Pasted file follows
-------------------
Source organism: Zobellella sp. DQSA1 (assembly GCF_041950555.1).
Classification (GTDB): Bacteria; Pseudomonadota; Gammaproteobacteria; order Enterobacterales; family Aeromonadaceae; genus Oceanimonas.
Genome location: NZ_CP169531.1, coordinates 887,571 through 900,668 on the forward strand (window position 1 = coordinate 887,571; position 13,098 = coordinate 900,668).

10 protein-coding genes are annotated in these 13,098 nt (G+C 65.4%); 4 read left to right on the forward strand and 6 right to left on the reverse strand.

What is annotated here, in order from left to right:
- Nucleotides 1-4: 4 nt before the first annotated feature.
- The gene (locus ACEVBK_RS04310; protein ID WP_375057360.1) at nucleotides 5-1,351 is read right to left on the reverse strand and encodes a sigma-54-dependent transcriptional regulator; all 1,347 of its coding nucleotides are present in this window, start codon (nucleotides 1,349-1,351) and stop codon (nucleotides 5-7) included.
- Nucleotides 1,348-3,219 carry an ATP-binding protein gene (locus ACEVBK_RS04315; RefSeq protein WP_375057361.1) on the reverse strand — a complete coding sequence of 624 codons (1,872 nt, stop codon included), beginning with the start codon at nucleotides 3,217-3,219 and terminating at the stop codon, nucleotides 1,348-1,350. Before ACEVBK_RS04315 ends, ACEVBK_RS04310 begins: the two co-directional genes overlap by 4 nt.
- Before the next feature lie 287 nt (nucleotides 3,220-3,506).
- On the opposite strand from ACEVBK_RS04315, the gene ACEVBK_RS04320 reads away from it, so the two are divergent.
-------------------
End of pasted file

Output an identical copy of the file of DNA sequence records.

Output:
Source organism: Zobellella sp. DQSA1 (assembly GCF_041950555.1).
Classification (GTDB): Bacteria; Pseudomonadota; Gammaproteobacteria; order Enterobacterales; family Aeromonadaceae; genus Oceanimonas.
Genome location: NZ_CP169531.1, coordinates 887,571 through 900,668 on the forward strand (window position 1 = coordinate 887,571; position 13,098 = coordinate 900,668).

10 protein-coding genes are annotated in these 13,098 nt (G+C 65.4%); 4 read left to right on the forward strand and 6 right to left on the reverse strand.

What is annotated here, in order from left to right:
- Nucleotides 1-4: 4 nt before the first annotated feature.
- The gene (locus ACEVBK_RS04310; protein ID WP_375057360.1) at nucleotides 5-1,351 is read right to left on the reverse strand and encodes a sigma-54-dependent transcriptional regulator; all 1,347 of its coding nucleotides are present in this window, start codon (nucleotides 1,349-1,351) and stop codon (nucleotides 5-7) included.
- Nucleotides 1,348-3,219 carry an ATP-binding protein gene (locus ACEVBK_RS04315; RefSeq protein WP_375057361.1) on the reverse strand — a complete coding sequence of 624 codons (1,872 nt, stop codon included), beginning with the start codon at nucleotides 3,217-3,219 and terminating at the stop codon, nucleotides 1,348-1,350. Before ACEVBK_RS04315 ends, ACEVBK_RS04310 begins: the two co-directional genes overlap by 4 nt.
- Before the next feature lie 287 nt (nucleotides 3,220-3,506).
- On the opposite strand from ACEVBK_RS04315, the gene ACEVBK_RS04320 reads away from it, so the two are divergent.